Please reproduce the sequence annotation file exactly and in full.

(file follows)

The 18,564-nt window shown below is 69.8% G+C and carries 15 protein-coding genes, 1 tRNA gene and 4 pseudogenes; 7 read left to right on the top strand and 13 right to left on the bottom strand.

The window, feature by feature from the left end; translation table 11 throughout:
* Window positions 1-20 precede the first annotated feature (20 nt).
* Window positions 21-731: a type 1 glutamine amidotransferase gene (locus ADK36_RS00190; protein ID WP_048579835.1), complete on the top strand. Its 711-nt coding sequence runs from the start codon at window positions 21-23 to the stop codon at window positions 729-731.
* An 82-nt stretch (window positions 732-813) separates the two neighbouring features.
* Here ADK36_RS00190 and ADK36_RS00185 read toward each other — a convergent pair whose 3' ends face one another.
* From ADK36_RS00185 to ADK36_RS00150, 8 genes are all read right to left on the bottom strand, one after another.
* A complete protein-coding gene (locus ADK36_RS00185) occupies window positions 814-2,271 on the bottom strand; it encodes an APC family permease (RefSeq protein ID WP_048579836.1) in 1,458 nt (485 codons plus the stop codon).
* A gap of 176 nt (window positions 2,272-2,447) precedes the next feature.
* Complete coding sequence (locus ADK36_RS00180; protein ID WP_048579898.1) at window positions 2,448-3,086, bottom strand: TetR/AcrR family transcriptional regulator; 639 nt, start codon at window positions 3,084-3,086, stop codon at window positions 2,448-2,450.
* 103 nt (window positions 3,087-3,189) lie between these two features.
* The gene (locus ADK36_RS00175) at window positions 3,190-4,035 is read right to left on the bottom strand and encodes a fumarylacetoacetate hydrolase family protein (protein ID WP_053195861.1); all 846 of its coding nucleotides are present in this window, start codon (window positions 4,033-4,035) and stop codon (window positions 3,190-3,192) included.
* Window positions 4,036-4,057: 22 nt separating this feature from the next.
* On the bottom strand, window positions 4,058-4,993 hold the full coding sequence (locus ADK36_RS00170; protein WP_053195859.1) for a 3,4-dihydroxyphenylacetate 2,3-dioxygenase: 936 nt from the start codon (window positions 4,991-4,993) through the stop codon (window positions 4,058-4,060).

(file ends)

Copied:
The 18,564-nt window shown below is 69.8% G+C and carries 15 protein-coding genes, 1 tRNA gene and 4 pseudogenes; 7 read left to right on the top strand and 13 right to left on the bottom strand.

The window, feature by feature from the left end; translation table 11 throughout:
* Window positions 1-20 precede the first annotated feature (20 nt).
* Window positions 21-731: a type 1 glutamine amidotransferase gene (locus ADK36_RS00190; protein ID WP_048579835.1), complete on the top strand. Its 711-nt coding sequence runs from the start codon at window positions 21-23 to the stop codon at window positions 729-731.
* An 82-nt stretch (window positions 732-813) separates the two neighbouring features.
* Here ADK36_RS00190 and ADK36_RS00185 read toward each other — a convergent pair whose 3' ends face one another.
* From ADK36_RS00185 to ADK36_RS00150, 8 genes are all read right to left on the bottom strand, one after another.
* A complete protein-coding gene (locus ADK36_RS00185) occupies window positions 814-2,271 on the bottom strand; it encodes an APC family permease (RefSeq protein ID WP_048579836.1) in 1,458 nt (485 codons plus the stop codon).
* A gap of 176 nt (window positions 2,272-2,447) precedes the next feature.
* Complete coding sequence (locus ADK36_RS00180; protein ID WP_048579898.1) at window positions 2,448-3,086, bottom strand: TetR/AcrR family transcriptional regulator; 639 nt, start codon at window positions 3,084-3,086, stop codon at window positions 2,448-2,450.
* 103 nt (window positions 3,087-3,189) lie between these two features.
* The gene (locus ADK36_RS00175) at window positions 3,190-4,035 is read right to left on the bottom strand and encodes a fumarylacetoacetate hydrolase family protein (protein ID WP_053195861.1); all 846 of its coding nucleotides are present in this window, start codon (window positions 4,033-4,035) and stop codon (window positions 3,190-3,192) included.
* Window positions 4,036-4,057: 22 nt separating this feature from the next.
* On the bottom strand, window positions 4,058-4,993 hold the full coding sequence (locus ADK36_RS00170; protein WP_053195859.1) for a 3,4-dihydroxyphenylacetate 2,3-dioxygenase: 936 nt from the start codon (window positions 4,991-4,993) through the stop codon (window positions 4,058-4,060).